The pitch for the killer-Santa action-comedy
Violent Night was probably incredible. The latest addition to the “dark, transgressive Christmas movie” canon combines the subgenre’s greatest hits: It’s basically Die Hard meets Home Alone, combined with some of the eat-the-rich satire that’s dominating cinema at the moment with movies like Triangle of Sadness, The Menu, and Glass Onion. And then, of course, there’s the inviting angle of Stranger Things star David Harbour as a drunken Santa Claus. Throw in Viking flashbacks, exploding torsos, Beverly D’Angelo, a Bryan Adams needle-drop, and a script by the writing team behind 2020’s airy Sonic the Hedgehog, and you have what, on paper, probably seemed like the greatest R-rated Christmas movie of all time. But it’s this exact emphasis on cleverness over coherence that makes Violent Night so lukewarm.

Some of Violent Night’s sequences do fulfill the premise’s promise. An opening sequence sets the stage for a film that’s very different from the one we actually end up with: Santa Claus (Harbour) — not a delusional pretender, but the man-myth himself — sits at a bar drinking himself horizontal. The magic is gone, he moans to the bartender. Kids these days are just as greedy and cynical as their parents. All they do is “want, crave, consume.” He chugs his beer and exits out a side door. The bartender follows him, yelling that the door goes to the roof, and patrons shouldn’t be up there. Once she reaches the top, she sees Santa taking off in his sleigh, and for a moment, her eyes widen. She believes in magic again — until she gets soaked in Santa puke.

This is the one moment where Violent Night’s cynical and starry-eyed threads successfully merge. For most of the movie, both are deployed in lazy ways. Whenever the writers and Hansel & Gretel: Witch Hunters director Tommy Wirkola need to get out from whatever narrative corner they’ve painted themselves into, they lather on the earnest evocations of the magic of Christmas. Between those moments, withering sarcasm establishes an unearned sense of superiority. Much of the film’s affected edginess is directed at the Lightstones, the clan of über-wealthy assholes (and one relatively normal guy, because an audience always needs a surrogate) who gather for a dysfunctional Christmas celebration shortly after the film’s boozy cold open.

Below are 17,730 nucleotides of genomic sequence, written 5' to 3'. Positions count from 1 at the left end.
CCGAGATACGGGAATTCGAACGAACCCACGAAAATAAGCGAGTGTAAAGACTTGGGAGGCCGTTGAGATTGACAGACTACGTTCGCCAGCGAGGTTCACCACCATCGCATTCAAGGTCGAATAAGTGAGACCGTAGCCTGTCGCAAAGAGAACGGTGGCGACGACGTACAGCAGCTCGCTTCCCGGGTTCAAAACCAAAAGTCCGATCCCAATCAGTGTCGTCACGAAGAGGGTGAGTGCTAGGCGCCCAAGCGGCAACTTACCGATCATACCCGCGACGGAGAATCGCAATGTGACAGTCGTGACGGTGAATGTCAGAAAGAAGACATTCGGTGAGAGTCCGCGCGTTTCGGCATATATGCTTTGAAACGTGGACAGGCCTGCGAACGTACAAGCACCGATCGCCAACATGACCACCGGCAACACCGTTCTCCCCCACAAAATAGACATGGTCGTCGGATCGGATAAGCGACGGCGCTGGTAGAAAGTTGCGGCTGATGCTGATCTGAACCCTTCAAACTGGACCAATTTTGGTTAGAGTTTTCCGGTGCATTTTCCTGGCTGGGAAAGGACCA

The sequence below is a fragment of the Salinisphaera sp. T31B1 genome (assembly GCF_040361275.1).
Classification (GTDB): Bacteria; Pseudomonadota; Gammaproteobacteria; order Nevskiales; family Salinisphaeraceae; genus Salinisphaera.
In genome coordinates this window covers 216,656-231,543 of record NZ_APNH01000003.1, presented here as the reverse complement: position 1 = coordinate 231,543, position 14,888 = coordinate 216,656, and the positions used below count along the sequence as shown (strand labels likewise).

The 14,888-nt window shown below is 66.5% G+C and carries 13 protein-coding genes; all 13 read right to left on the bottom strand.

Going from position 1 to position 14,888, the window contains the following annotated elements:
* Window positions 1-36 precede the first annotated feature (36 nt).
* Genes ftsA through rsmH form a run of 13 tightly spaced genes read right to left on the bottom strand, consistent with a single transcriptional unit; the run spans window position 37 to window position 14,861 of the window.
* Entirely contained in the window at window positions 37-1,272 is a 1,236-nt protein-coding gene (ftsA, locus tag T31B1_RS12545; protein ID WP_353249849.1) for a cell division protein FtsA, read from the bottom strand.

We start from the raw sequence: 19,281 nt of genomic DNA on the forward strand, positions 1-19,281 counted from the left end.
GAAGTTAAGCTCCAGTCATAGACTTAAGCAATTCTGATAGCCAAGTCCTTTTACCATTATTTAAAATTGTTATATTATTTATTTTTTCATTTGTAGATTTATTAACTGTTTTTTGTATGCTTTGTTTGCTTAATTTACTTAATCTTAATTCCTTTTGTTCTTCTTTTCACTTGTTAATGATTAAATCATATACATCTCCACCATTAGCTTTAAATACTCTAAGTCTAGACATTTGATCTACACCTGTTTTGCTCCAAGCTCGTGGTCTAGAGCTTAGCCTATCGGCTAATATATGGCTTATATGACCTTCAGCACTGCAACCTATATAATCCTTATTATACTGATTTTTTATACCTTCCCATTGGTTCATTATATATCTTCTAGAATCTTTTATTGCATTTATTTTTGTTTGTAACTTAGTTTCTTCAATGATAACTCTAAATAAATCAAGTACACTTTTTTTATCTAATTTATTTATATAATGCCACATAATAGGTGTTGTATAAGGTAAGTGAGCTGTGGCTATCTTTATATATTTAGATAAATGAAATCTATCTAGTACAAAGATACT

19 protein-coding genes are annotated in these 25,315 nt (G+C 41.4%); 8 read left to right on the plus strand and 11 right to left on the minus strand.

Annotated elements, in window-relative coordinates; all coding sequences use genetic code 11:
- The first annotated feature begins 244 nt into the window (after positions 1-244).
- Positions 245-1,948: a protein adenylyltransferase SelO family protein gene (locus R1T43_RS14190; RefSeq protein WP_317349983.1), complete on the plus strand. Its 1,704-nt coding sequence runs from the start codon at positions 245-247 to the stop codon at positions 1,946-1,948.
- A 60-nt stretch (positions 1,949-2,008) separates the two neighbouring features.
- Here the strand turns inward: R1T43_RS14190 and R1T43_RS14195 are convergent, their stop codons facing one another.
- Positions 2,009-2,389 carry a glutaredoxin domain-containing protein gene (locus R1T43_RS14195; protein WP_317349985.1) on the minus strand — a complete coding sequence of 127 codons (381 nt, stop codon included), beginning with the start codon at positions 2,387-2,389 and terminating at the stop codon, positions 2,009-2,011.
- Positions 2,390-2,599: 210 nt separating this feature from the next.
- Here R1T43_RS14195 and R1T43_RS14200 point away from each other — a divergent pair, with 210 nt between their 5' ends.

Matriarch Gertrude Lightstone (D’Angelo) is some kind of billionaire power broker — the exact nature of her work and wealth remains vague, but it’s clear that she isn’t someone to be fucked with. Gertrude’s acidic parenting style has warped her kids, particularly her daughter Alva (Edi Patterson, reprising her character from The Righteous Gemstones, right down to the similar last name). Alva is desperate for validation her mom can never provide, and her wannabe-action-star boyfriend Morgan Steel (Cam Gigandet) and influencer son Bert (Alexander Elliot) are extensions of her own needy ego. By comparison, Lightstone son Jason (Alex Hassell) and his young daughter Trudy (Leah Brady) are remarkably well adjusted, but that may come down to the influence of Trudy’s mom, Linda (Alexis Louder).